So, from the 3 hour tube to and from where we were staying in North London, we saw a couple of Australians get on our train. “Happy Australia Day!” High 5s all'round. These girls were from the middle of nowhere in NSW, and we needed to change lines, so we did a quick goodbye, knowing fully well that we would never ever see them again.
Mark & I went to meet up with my Dad and his cousin, a South Londoner, in Covent Garden for a couple of drinks, but soon got cracking on with the festivities of Australia Day, now turned Australia night.
Splattered all around the UK are Australian-themed pubs called 'Walkabout’ which have been going since the 70’s, at least. Sure there were less tacky places to go, but the whole concept of being in London and being awfully tacky appealed to me after a few pints. Being in the West End, we only had to go down a couple of streets and surely enough, there was our Walkabout.
With it, was its unenviably long and slow queue; the security was going through people as quickly as Australia is moving towards India due to continental-bloody-drift! Mark had to leave at 8am the next morning so we had no time to lose trying to find another venue, we reluctantly entered the queue.
Walking the talk & thoughts
It may seem a random interjection… but it’s not…!
When you are, to all intents and purposes, alone in a foreign country, is that most, if not all, your personal social barriers break down.
Well, you’re forced into it.
I realised that
- Every walk of life can interact with you,
- that you may not ever see the person/people ever again (stereotypical, yes, but you don’t actually behave like that) and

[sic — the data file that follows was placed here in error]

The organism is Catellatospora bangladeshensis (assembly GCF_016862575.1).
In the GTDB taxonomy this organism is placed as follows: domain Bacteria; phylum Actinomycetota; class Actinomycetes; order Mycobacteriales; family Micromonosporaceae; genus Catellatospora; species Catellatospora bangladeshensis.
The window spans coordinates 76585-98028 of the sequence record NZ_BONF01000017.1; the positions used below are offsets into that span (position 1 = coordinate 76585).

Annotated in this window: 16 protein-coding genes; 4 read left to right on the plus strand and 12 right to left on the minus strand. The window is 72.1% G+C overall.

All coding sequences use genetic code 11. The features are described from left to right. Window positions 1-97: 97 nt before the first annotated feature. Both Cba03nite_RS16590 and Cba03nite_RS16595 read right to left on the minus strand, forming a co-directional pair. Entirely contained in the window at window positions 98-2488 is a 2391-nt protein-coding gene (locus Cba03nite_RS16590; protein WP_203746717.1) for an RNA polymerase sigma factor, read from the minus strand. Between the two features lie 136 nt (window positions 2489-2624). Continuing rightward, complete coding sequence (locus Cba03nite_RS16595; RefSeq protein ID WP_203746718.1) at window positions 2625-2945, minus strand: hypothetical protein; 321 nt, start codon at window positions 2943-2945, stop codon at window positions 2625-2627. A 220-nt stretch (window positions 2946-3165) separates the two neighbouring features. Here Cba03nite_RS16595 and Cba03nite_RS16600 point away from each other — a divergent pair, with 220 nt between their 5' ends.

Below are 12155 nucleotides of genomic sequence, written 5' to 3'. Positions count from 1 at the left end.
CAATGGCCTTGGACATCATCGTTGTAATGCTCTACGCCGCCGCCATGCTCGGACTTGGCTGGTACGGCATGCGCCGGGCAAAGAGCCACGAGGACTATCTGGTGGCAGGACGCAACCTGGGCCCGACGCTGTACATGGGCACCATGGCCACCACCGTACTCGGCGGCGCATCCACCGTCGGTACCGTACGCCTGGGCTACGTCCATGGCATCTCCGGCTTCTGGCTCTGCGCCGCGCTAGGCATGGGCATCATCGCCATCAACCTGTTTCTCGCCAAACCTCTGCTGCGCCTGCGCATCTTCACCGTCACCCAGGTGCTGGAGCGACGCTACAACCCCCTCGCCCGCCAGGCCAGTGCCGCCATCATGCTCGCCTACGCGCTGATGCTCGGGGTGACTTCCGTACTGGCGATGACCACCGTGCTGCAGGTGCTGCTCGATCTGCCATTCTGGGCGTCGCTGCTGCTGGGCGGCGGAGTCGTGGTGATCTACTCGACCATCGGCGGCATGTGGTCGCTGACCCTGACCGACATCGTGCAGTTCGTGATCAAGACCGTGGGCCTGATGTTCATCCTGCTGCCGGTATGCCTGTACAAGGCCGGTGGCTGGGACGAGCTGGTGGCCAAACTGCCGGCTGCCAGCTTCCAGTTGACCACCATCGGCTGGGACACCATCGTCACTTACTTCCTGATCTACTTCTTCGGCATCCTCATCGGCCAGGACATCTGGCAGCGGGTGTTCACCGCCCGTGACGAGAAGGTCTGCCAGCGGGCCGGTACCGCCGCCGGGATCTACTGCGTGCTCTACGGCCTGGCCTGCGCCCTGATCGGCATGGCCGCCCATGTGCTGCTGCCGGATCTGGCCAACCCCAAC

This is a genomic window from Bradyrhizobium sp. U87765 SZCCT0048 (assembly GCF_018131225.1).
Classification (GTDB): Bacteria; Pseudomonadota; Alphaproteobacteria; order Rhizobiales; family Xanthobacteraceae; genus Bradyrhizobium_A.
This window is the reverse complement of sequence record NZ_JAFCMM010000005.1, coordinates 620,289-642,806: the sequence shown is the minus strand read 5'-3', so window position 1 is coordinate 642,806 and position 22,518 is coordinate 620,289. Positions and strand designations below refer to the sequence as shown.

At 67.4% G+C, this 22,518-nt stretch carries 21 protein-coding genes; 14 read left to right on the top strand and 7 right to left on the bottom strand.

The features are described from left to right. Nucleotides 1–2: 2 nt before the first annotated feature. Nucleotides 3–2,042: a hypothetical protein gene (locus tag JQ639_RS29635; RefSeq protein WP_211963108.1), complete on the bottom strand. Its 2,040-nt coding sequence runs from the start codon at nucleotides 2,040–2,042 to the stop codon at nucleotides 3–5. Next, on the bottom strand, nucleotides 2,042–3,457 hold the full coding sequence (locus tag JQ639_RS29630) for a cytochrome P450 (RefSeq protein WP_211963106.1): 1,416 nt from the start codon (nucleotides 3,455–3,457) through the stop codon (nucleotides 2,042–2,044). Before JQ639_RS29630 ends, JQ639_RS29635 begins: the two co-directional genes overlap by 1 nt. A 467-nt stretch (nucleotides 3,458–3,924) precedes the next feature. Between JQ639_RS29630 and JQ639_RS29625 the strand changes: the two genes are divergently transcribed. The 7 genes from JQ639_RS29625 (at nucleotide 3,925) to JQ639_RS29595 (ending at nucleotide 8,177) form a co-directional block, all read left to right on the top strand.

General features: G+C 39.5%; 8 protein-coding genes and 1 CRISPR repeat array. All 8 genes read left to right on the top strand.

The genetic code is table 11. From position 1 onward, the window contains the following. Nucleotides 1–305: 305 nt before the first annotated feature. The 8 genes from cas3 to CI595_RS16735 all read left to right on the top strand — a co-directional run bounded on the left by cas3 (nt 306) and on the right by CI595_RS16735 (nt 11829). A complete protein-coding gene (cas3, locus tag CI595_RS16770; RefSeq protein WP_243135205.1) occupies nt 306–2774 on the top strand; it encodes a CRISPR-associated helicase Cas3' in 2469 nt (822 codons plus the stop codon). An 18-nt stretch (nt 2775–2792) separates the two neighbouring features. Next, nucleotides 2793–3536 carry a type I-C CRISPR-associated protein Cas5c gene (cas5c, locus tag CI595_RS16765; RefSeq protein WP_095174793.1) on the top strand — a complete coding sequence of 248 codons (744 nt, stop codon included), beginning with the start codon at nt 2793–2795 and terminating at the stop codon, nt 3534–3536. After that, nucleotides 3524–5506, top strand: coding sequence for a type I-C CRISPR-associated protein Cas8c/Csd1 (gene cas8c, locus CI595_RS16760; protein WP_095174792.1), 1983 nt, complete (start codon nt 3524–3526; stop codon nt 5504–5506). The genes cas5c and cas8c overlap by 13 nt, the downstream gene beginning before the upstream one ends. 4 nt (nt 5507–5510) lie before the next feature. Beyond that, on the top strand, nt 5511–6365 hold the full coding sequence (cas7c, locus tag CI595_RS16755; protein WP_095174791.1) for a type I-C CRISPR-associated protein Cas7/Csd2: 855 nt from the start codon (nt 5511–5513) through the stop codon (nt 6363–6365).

- they fucking have to break down, unless you willingly suppress human instinct.
You’d be a fool, therefore, not to stride right through where the barriers once stood and just do things; for that’s what everything is all about - actually doing things, hence'Walking the talk & thoughts’.
I recognised the importance of this'walking’ long before my trip, but have only recently come to realise that you can exclusively do things all the time if you want to, especially if you’ve experienced these side-effects of travelling; i.e. the aforementioned barrier drop (amongst others of course, but less influential, like working strange things out for yourself and culture shock).
I guess that’s why this guy said to me a few weeks ago:
Youth is often wasted on the young!
because young people don’t like to walk their talk.
Now, what is interesting is the time at which I rationalised, and made sense of all of this…
After speaking to the 6 American girls who had entered the queue (you remember the queue!) just behind Mark & I.
“Happy Australia Day, guys!” “Woo! Thanks!” They shouted excitedly and simultaneously. “Where are you guys from?” “We’re from Am… well, we’re all American” NO WAY! “Oh couldn’t really pick it out ha ha! Whereabouts in the US?” They all rattled off their residential states, of which I can only remember 3; Wisconsin, Texas and Ohio, and were over for'study break’. Then we talked and talked and talked, covering politics to leisure, the US to Canada, which I figured out is the same attitude as Australia to New Zealand. Then, some Aussie guy came along.
“Look, I’ve come right from work! If ya don’t believe me…” he pulled out his bright red Topshop t-shirt.
So then we all were laughing and talking more. We both admitted to the feeling that we couldn’t help but think that we would run into somebody they knew, which was weird. I asked him whether he snowboarded, since he worked at Hotham for a few seasons and he replied “Nah man, I can’t freestyle, but I’ve got some Hilltop Hoods! Miss this shit!” So he gave me a headphone and I blurted out the few lyrics that I did know very proudly, ironically.
After what felt like a couple of minutes there was some short fat Aussie trying to make his way back into the club despite the five pushing security guards. Another couple of minutes and I found myself showing my driver’s licence and that unlikely group of 9, us, made our way in.